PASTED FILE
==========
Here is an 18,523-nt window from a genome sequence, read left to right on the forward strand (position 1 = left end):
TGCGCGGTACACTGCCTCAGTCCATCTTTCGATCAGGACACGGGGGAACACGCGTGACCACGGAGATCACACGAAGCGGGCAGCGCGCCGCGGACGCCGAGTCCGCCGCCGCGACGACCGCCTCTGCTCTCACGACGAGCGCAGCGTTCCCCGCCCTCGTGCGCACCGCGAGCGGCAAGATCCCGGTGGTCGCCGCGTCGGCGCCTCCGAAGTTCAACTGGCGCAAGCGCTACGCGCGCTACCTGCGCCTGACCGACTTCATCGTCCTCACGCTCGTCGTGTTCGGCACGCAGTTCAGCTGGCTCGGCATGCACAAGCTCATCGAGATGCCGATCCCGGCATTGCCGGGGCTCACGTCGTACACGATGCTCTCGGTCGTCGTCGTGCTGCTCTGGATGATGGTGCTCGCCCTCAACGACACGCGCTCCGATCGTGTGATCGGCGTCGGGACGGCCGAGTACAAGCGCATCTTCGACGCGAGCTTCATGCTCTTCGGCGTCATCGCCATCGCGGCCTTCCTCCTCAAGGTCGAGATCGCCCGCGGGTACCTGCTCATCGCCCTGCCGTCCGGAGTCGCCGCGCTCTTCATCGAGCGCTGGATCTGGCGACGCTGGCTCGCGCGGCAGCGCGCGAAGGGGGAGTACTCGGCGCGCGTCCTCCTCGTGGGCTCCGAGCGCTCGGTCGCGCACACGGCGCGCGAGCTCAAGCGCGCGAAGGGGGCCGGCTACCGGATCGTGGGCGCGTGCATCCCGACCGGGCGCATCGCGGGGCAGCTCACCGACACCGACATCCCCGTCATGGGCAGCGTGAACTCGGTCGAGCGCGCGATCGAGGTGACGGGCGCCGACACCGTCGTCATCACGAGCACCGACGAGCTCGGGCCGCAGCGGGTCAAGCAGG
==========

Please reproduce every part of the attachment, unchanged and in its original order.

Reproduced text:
Here is an 18,523-nt window from a genome sequence, read left to right on the forward strand (position 1 = left end):
TGCGCGGTACACTGCCTCAGTCCATCTTTCGATCAGGACACGGGGGAACACGCGTGACCACGGAGATCACACGAAGCGGGCAGCGCGCCGCGGACGCCGAGTCCGCCGCCGCGACGACCGCCTCTGCTCTCACGACGAGCGCAGCGTTCCCCGCCCTCGTGCGCACCGCGAGCGGCAAGATCCCGGTGGTCGCCGCGTCGGCGCCTCCGAAGTTCAACTGGCGCAAGCGCTACGCGCGCTACCTGCGCCTGACCGACTTCATCGTCCTCACGCTCGTCGTGTTCGGCACGCAGTTCAGCTGGCTCGGCATGCACAAGCTCATCGAGATGCCGATCCCGGCATTGCCGGGGCTCACGTCGTACACGATGCTCTCGGTCGTCGTCGTGCTGCTCTGGATGATGGTGCTCGCCCTCAACGACACGCGCTCCGATCGTGTGATCGGCGTCGGGACGGCCGAGTACAAGCGCATCTTCGACGCGAGCTTCATGCTCTTCGGCGTCATCGCCATCGCGGCCTTCCTCCTCAAGGTCGAGATCGCCCGCGGGTACCTGCTCATCGCCCTGCCGTCCGGAGTCGCCGCGCTCTTCATCGAGCGCTGGATCTGGCGACGCTGGCTCGCGCGGCAGCGCGCGAAGGGGGAGTACTCGGCGCGCGTCCTCCTCGTGGGCTCCGAGCGCTCGGTCGCGCACACGGCGCGCGAGCTCAAGCGCGCGAAGGGGGCCGGCTACCGGATCGTGGGCGCGTGCATCCCGACCGGGCGCATCGCGGGGCAGCTCACCGACACCGACATCCCCGTCATGGGCAGCGTGAACTCGGTCGAGCGCGCGATCGAGGTGACGGGCGCCGACACCGTCGTCATCACGAGCACCGACGAGCTCGGGCCGCAGCGGGTCAAGCAGG